Most of us have either seen a commercial or heard someone mention reverse mortgage. While some people have been left with the notion that this is a way that elderly individuals “lose” their homes, other people have heard that reverse mortgages can play a valuable role in estate planning. Even though reverse mortgages are difficult to understand, this article briefly examines the role of these mortgages.
How Reverse Mortgages Work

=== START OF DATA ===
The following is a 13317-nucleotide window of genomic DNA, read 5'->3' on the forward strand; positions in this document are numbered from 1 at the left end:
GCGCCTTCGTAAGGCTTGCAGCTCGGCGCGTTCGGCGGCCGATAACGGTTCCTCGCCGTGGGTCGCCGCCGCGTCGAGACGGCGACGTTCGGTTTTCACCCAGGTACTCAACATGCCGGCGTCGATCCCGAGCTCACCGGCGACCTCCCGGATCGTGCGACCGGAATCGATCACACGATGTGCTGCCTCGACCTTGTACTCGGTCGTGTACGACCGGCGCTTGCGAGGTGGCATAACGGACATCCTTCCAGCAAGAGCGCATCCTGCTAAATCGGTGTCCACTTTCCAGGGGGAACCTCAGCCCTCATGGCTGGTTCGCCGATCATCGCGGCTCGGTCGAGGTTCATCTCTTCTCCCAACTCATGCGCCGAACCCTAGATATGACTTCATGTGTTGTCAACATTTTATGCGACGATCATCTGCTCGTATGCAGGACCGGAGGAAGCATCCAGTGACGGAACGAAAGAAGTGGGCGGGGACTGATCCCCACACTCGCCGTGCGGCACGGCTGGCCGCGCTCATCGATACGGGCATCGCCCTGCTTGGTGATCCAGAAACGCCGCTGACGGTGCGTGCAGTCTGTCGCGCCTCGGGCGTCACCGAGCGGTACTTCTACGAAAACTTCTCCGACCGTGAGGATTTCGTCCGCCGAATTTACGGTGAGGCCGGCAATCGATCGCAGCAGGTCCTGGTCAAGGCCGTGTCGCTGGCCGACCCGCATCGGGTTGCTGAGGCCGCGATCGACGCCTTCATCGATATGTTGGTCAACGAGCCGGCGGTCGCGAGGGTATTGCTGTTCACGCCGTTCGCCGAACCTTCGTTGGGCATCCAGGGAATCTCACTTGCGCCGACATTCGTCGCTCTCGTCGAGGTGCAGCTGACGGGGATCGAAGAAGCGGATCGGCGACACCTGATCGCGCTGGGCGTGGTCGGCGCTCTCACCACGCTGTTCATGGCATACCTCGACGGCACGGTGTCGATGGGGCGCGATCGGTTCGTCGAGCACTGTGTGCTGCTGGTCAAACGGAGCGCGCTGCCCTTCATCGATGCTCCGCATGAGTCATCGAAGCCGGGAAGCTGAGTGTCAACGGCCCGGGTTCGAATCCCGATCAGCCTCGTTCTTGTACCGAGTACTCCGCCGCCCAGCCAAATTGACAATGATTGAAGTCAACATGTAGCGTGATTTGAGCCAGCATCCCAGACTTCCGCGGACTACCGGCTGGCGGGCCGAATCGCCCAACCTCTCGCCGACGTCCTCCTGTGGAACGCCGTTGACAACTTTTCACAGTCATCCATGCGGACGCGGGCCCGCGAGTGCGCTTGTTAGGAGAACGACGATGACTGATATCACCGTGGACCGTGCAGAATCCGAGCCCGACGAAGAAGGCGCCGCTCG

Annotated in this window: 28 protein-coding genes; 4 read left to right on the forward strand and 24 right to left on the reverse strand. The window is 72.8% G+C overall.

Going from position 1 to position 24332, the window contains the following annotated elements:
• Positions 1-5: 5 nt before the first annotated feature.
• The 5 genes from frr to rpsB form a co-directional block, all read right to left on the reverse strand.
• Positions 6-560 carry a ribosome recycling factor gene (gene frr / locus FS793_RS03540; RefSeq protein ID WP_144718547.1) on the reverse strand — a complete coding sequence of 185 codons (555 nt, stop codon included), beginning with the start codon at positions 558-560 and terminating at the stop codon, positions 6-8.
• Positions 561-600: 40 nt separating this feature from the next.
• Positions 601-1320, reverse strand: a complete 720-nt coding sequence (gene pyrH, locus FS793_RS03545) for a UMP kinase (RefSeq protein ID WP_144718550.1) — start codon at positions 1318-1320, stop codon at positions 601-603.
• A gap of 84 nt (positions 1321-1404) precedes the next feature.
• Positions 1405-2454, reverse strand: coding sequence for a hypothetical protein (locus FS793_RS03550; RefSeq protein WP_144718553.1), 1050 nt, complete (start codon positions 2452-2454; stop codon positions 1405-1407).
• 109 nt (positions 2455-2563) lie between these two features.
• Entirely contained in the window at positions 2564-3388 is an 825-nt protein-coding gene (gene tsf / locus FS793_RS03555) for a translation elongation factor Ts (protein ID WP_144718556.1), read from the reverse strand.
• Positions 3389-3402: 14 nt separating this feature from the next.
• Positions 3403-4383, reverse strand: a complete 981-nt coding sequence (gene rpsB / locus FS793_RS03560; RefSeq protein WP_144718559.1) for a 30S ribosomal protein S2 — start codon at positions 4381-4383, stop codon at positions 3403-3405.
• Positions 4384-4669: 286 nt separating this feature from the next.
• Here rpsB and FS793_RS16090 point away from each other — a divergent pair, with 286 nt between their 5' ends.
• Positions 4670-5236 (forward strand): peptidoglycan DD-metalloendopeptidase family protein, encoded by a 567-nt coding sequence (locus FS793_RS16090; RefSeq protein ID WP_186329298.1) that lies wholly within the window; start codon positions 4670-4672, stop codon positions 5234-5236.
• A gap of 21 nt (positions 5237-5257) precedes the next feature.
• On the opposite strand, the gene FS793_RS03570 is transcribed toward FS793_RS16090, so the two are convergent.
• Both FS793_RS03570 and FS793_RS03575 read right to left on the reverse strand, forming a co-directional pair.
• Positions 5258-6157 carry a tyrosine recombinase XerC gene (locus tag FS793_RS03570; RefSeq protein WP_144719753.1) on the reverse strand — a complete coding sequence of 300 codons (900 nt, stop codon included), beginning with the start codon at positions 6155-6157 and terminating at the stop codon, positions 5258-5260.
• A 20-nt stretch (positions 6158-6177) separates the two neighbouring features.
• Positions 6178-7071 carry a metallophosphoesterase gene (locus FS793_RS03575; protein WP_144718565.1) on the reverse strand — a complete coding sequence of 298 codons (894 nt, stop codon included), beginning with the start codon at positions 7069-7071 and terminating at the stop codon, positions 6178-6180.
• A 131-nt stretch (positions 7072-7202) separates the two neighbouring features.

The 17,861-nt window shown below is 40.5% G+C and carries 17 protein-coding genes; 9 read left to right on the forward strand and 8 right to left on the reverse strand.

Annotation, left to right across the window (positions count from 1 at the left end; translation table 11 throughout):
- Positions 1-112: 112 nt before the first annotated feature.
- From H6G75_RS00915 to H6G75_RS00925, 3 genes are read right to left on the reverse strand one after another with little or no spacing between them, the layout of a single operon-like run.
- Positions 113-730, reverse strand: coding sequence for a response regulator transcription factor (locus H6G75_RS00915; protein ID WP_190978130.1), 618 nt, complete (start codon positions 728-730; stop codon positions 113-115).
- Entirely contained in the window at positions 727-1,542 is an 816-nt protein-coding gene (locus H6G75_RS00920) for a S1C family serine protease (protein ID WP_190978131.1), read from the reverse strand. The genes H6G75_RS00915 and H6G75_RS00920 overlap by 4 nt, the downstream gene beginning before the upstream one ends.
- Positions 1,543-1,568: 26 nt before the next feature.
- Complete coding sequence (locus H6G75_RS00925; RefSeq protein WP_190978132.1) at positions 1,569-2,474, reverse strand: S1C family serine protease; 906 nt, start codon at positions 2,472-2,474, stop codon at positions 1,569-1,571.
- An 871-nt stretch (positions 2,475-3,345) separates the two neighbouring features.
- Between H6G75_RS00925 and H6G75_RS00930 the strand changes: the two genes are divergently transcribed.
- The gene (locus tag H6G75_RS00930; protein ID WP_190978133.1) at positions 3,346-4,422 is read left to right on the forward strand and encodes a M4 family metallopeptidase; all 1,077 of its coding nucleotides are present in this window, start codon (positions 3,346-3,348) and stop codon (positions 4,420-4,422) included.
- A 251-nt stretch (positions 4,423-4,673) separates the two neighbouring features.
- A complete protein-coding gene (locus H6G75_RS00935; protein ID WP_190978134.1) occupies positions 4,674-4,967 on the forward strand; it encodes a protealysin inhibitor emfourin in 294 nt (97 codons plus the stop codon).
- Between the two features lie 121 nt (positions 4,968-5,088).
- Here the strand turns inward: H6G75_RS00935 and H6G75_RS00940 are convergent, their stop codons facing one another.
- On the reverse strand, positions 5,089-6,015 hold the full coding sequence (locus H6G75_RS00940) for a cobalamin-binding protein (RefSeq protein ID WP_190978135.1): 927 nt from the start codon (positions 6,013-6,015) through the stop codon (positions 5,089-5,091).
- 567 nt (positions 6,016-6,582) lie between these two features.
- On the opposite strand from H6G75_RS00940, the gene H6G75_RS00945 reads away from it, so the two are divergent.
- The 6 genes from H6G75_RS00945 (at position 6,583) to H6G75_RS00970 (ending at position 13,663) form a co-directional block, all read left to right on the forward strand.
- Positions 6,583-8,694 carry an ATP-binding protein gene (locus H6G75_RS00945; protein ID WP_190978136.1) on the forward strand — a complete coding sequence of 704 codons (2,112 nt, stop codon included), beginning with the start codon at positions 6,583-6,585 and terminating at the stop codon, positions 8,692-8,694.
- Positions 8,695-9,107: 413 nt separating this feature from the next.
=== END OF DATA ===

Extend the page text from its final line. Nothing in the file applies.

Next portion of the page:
On its simplest terms, reverse mortgages involve taking a loan out against the equity in a person’s home. Proceeds from the loan can be received either monthly in a lump sum. A person is then charged interest on what they owe. An individual must be 62 years old to qualify for a reverse mortgage and must reside in their home. Even though a person receives payment from a reverse mortgage, the individual must continue to pay real estate taxes, insurance, and homeowner association dues. The lending institution will then collect on the debt when the borrower dies or moves out of their residence.